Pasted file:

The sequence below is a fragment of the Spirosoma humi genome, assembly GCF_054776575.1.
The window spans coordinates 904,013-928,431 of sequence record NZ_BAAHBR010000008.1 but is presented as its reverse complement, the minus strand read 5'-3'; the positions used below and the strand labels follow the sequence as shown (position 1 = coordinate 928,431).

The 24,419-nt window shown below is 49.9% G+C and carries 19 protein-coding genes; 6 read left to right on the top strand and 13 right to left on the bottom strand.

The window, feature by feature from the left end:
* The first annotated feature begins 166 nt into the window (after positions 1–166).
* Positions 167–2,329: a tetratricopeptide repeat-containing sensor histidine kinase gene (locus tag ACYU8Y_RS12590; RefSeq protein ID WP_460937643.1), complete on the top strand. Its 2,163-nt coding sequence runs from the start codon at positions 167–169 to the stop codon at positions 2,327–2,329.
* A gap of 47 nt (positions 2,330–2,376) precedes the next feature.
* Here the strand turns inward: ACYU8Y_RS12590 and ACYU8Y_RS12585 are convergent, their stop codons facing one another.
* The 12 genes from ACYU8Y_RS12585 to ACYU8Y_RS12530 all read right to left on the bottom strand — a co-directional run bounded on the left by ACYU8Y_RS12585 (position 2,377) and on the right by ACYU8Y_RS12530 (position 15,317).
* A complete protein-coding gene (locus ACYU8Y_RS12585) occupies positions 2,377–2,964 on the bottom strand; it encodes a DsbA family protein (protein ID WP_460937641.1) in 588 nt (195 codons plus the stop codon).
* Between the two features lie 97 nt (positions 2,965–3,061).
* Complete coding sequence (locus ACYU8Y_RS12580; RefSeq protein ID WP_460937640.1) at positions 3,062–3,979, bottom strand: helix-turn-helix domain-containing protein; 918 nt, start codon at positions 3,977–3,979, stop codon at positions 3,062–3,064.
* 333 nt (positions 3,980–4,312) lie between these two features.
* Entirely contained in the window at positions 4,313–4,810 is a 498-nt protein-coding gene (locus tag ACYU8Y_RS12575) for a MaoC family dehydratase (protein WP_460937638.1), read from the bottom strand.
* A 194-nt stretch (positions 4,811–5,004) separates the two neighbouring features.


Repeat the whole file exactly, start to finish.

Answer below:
The sequence below is a fragment of the Spirosoma humi genome, assembly GCF_054776575.1.
The window spans coordinates 904,013-928,431 of sequence record NZ_BAAHBR010000008.1 but is presented as its reverse complement, the minus strand read 5'-3'; the positions used below and the strand labels follow the sequence as shown (position 1 = coordinate 928,431).

The 24,419-nt window shown below is 49.9% G+C and carries 19 protein-coding genes; 6 read left to right on the top strand and 13 right to left on the bottom strand.

The window, feature by feature from the left end:
* The first annotated feature begins 166 nt into the window (after positions 1–166).
* Positions 167–2,329: a tetratricopeptide repeat-containing sensor histidine kinase gene (locus tag ACYU8Y_RS12590; RefSeq protein ID WP_460937643.1), complete on the top strand. Its 2,163-nt coding sequence runs from the start codon at positions 167–169 to the stop codon at positions 2,327–2,329.
* A gap of 47 nt (positions 2,330–2,376) precedes the next feature.
* Here the strand turns inward: ACYU8Y_RS12590 and ACYU8Y_RS12585 are convergent, their stop codons facing one another.
* The 12 genes from ACYU8Y_RS12585 to ACYU8Y_RS12530 all read right to left on the bottom strand — a co-directional run bounded on the left by ACYU8Y_RS12585 (position 2,377) and on the right by ACYU8Y_RS12530 (position 15,317).
* A complete protein-coding gene (locus ACYU8Y_RS12585) occupies positions 2,377–2,964 on the bottom strand; it encodes a DsbA family protein (protein ID WP_460937641.1) in 588 nt (195 codons plus the stop codon).
* Between the two features lie 97 nt (positions 2,965–3,061).
* Complete coding sequence (locus ACYU8Y_RS12580; RefSeq protein ID WP_460937640.1) at positions 3,062–3,979, bottom strand: helix-turn-helix domain-containing protein; 918 nt, start codon at positions 3,977–3,979, stop codon at positions 3,062–3,064.
* 333 nt (positions 3,980–4,312) lie between these two features.
* Entirely contained in the window at positions 4,313–4,810 is a 498-nt protein-coding gene (locus tag ACYU8Y_RS12575) for a MaoC family dehydratase (protein WP_460937638.1), read from the bottom strand.
* A 194-nt stretch (positions 4,811–5,004) separates the two neighbouring features.